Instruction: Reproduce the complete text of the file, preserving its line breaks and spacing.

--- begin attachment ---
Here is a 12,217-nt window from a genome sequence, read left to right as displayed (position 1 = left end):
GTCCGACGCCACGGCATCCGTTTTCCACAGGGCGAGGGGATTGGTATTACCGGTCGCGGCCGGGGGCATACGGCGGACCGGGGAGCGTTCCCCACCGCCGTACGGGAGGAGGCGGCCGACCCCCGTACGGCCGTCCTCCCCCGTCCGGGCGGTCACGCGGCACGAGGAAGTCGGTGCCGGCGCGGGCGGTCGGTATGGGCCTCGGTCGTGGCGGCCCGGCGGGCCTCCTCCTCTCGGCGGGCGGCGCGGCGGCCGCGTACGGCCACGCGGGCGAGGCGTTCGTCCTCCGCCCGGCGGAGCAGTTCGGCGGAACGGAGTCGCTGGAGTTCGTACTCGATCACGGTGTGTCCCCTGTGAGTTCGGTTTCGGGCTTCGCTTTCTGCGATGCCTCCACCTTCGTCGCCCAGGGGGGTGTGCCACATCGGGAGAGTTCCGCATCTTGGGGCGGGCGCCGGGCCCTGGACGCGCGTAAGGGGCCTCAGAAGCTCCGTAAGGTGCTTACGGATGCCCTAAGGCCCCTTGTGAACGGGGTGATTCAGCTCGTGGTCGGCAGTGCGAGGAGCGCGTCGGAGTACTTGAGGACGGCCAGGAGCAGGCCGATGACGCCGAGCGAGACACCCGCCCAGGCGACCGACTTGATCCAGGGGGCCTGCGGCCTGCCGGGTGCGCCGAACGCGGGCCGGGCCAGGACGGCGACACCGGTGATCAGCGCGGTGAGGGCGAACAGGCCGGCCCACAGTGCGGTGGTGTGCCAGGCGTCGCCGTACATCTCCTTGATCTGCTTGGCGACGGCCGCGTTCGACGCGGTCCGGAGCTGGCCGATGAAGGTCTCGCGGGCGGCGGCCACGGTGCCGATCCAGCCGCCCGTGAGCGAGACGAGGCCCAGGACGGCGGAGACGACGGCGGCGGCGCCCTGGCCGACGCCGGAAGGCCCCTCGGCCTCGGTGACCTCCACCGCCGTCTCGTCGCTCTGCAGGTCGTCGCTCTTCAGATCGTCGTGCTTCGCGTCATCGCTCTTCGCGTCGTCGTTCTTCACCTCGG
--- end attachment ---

Here is a 12,217-nt window from a genome sequence, read left to right as displayed (position 1 = left end):
GTCCGACGCCACGGCATCCGTTTTCCACAGGGCGAGGGGATTGGTATTACCGGTCGCGGCCGGGGGCATACGGCGGACCGGGGAGCGTTCCCCACCGCCGTACGGGAGGAGGCGGCCGACCCCCGTACGGCCGTCCTCCCCCGTCCGGGCGGTCACGCGGCACGAGGAAGTCGGTGCCGGCGCGGGCGGTCGGTATGGGCCTCGGTCGTGGCGGCCCGGCGGGCCTCCTCCTCTCGGCGGGCGGCGCGGCGGCCGCGTACGGCCACGCGGGCGAGGCGTTCGTCCTCCGCCCGGCGGAGCAGTTCGGCGGAACGGAGTCGCTGGAGTTCGTACTCGATCACGGTGTGTCCCCTGTGAGTTCGGTTTCGGGCTTCGCTTTCTGCGATGCCTCCACCTTCGTCGCCCAGGGGGGTGTGCCACATCGGGAGAGTTCCGCATCTTGGGGCGGGCGCCGGGCCCTGGACGCGCGTAAGGGGCCTCAGAAGCTCCGTAAGGTGCTTACGGATGCCCTAAGGCCCCTTGTGAACGGGGTGATTCAGCTCGTGGTCGGCAGTGCGAGGAGCGCGTCGGAGTACTTGAGGACGGCCAGGAGCAGGCCGATGACGCCGAGCGAGACACCCGCCCAGGCGACCGACTTGATCCAGGGGGCCTGCGGCCTGCCGGGTGCGCCGAACGCGGGCCGGGCCAGGACGGCGACACCGGTGATCAGCGCGGTGAGGGCGAACAGGCCGGCCCACAGTGCGGTGGTGTGCCAGGCGTCGCCGTACATCTCCTTGATCTGCTTGGCGACGGCCGCGTTCGACGCGGTCCGGAGCTGGCCGATGAAGGTCTCGCGGGCGGCGGCCACGGTGCCGATCCAGCCGCCCGTGAGCGAGACGAGGCCCAGGACGGCGGAGACGACGGCGGCGGCGCCCTGGCCGACGCCGGAAGGCCCCTCGGCCTCGGTGACCTCCACCGCCGTCTCGTCGCTCTGCAGGTCGTCGCTCTTCAGATCGTCGTGCTTCGCGTCATCGCTCTTCGCGTCGTCGTTCTTCACCTCGG